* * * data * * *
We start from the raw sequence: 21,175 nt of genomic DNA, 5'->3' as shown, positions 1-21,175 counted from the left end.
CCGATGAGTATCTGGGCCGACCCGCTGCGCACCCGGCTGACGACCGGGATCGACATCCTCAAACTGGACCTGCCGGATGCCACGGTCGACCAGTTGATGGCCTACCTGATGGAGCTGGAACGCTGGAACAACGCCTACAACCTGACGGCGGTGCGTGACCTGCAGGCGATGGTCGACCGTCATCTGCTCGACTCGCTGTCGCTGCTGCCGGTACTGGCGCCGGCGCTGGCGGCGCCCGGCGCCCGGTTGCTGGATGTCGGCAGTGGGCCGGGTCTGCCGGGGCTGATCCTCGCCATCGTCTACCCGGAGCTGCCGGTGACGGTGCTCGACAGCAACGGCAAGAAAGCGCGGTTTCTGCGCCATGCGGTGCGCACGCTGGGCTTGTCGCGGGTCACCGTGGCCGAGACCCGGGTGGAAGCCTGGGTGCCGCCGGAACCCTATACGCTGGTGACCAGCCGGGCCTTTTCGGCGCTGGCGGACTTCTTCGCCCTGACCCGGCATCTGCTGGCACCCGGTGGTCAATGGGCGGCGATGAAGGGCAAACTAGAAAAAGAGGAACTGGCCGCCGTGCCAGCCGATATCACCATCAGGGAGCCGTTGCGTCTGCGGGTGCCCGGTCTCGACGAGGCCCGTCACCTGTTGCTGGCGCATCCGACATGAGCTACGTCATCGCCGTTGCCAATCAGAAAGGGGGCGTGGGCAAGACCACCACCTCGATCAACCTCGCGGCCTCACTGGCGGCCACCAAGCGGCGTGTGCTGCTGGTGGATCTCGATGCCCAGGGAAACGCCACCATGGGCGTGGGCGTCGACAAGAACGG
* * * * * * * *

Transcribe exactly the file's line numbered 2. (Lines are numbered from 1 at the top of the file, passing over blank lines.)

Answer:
CCGATGAGTATCTGGGCCGACCCGCTGCGCACCCGGCTGACGACCGGGATCGACATCCTCAAACTGGACCTGCCGGATGCCACGGTCGACCAGTTGATGGCCTACCTGATGGAGCTGGAACGCTGGAACAACGCCTACAACCTGACGGCGGTGCGTGACCTGCAGGCGATGGTCGACCGTCATCTGCTCGACTCGCTGTCGCTGCTGCCGGTACTGGCGCCGGCGCTGGCGGCGCCCGGCGCCCGGTTGCTGGATGTCGGCAGTGGGCCGGGTCTGCCGGGGCTGATCCTCGCCATCGTCTACCCGGAGCTGCCGGTGACGGTGCTCGACAGCAACGGCAAGAAAGCGCGGTTTCTGCGCCATGCGGTGCGCACGCTGGGCTTGTCGCGGGTCACCGTGGCCGAGACCCGGGTGGAAGCCTGGGTGCCGCCGGAACCCTATACGCTGGTGACCAGCCGGGCCTTTTCGGCGCTGGCGGACTTCTTCGCCCTGACCCGGCATCTGCTGGCACCCGGTGGTCAATGGGCGGCGATGAAGGGCAAACTAGAAAAAGAGGAACTGGCCGCCGTGCCAGCCGATATCACCATCAGGGAGCCGTTGCGTCTGCGGGTGCCCGGTCTCGACGAGGCCCGTCACCTGTTGCTGGCGCATCCGACATGAGCTACGTCATCGCCGTTGCCAATCAGAAAGGGGGCGTGGGCAAGACCACCACCTCGATCAACCTCGCGGCCTCACTGGCGGCCACCAAGCGGCGTGTGCTGCTGGTGGATCTCGATGCCCAGGGAAACGCCACCATGGGCGTGGGCGTCGACAAGAACGG